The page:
The idea of a saint in a sleigh pulled by reindeer is nothing short of bizarre– and yet this image dominates the Christmas season. Santa Claus’ reindeer are deeply intertwined into the modern mythology of Christmas. But where did this strange myth come from?
Several factors contributed to the modern idea of Santa Claus and his flying reindeer.
The Yule Goat
Historically, Yuletide (or the beginning of winter) was associated with goats. Pre-Christian religions honored goats during the winter season because they provided meat and milk even during the difficult months of the year. This may have influenced the current myth of flying reindeer.
In some regions of the world, Santa still rides on a goat when he comes to visit children in December. However, the United States largely rejects this portrayal because goats are associated with the Christian devil. Reindeer are a much more “good” animal according to historic representations.
In 1821, the first lithograph book published in America set the foundation for the idea of flying reindeer. Entitled “Children’s Friend,” the book told of a magical Santa Claus who rode a sled pulled by a single reindeer. It’s not clear if the anonymous author came up with the concept himself, or perpetuated an already-blooming concept of Santa and his reindeer.
Reindeer are native to the frigid Northern tundras, which are notoriously chilly. Because of this, it is easy to associate them with cold weather– which, of course, peaks around Christmas time. Santa’s flying reindeer team may have contributed to his own reputation as someone who came from the North Pole– historically, many European children believed that St. Nick visited from Spain.
It isn’t entirely clear if the idea of flying reindeer came about by accident. Although the “Children’s Friend” shows Santa Claus with a reindeer, it doesn’t explicitly state that the reindeer could fly. The famous poem “A Visit from Saint Nick,” or “Twas the Night Before Christmas” by Clement Clarke Moore, popularized the concept, but it may have actually been the result of a misreading.
The poem does state that the reindeer “fly” to the houses of good children, but some experts believe that this is a mis-reading. Perhaps Moore used the term metaphorically, in the same way that he refers to the narrator “flying” to the window. Nevertheless, the idea of flying reindeer caught on quickly– both because it enhances Christmas magic and because it helps to explain how fast Santa travels.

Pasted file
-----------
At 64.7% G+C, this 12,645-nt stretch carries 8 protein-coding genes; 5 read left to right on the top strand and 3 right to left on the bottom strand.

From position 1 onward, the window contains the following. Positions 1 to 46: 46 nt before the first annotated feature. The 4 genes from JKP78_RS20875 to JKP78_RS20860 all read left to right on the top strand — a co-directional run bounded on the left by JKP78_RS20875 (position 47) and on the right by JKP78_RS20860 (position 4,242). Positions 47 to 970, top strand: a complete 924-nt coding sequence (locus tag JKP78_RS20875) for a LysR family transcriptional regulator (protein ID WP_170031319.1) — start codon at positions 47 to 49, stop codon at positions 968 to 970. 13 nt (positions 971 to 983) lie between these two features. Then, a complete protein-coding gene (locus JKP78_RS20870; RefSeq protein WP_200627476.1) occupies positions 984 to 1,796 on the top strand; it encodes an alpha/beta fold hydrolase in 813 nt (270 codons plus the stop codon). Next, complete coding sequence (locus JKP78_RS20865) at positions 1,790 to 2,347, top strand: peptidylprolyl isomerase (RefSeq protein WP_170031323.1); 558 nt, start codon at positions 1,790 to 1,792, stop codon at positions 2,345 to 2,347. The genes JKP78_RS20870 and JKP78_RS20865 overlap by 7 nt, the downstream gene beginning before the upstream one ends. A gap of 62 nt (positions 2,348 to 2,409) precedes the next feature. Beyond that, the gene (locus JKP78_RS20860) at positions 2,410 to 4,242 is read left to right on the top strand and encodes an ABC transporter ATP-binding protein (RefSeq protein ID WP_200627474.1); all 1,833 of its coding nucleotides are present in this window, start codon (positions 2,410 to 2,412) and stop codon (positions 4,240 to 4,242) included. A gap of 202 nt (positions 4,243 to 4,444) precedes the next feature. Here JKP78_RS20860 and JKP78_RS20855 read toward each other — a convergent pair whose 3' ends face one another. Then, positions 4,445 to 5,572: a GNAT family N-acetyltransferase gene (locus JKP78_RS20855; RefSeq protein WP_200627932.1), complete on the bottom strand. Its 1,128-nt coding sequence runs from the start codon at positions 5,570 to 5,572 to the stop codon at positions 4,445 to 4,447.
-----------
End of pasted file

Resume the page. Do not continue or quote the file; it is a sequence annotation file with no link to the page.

The Names of the Reindeer
“A Visit from St. Nick” was the first poem to name Santa’s flying reindeer. The poem identified eight reindeer– Dasher, Dancer, Prancer, Vixen, Comet, Cupid, Dunder and Blixem. “Dunder” and “Blixem” are Dutch words meaning “Thunder” and “Lightning” respectively. However, they have been altered in recent decades to “Donder” (or “Donner”) and “Blitzen,” which are the German equivalents of these terms. Perhaps these translations are a bit more friendly to an English-speaking audience.
In 1939, Rudolph the Red-Nosed reindeer was added to the list of Santa’s reindeer. Robert L. May, a poet, composed the “Rudolph Song” for the Montgomery Ward chain of department stores. The song was printed in books and distributed to children during the Christmas season.
Other songs and poems have given other names for Santa’s flying reindeer, although none have taken great popularity. One poem names Santa’s reindeer as Racer, Pacer, Fearless, Peerless, Ready, Steady, Feckless, and Speckless. Other tongue-in-cheek names for Santa’s reindeer include Randalph, Chuy, Tavo, Beto, Pancho, Pedro, Leon, Cletus, George, Bill, Slick, Do-Right, Ace, Blackie, Queenie, Prince, Spot, Bruce and Marvin, popularized by relatively modern comedy songs.
The St. Nicholas Center and Merry Christmas offer more information about Santa Claus’ reindeer and their history.